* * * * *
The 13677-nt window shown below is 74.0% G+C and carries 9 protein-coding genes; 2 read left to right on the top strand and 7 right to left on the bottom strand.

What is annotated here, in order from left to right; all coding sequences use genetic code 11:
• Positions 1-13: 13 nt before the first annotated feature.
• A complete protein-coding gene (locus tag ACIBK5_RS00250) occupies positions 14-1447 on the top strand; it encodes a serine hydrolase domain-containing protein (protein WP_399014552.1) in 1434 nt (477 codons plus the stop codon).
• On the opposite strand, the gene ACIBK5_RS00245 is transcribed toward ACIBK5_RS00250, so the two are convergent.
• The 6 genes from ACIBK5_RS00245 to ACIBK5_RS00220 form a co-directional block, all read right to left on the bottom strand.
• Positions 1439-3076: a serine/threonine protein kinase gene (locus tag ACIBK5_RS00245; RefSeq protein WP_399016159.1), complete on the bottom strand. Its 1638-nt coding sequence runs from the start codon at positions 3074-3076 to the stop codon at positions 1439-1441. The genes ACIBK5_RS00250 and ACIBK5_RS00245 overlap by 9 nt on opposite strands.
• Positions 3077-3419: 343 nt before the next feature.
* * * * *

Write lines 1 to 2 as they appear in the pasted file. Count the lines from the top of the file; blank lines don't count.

The 13677-nt window shown below is 74.0% G+C and carries 9 protein-coding genes; 2 read left to right on the top strand and 7 right to left on the bottom strand.

What is annotated here, in order from left to right; all coding sequences use genetic code 11: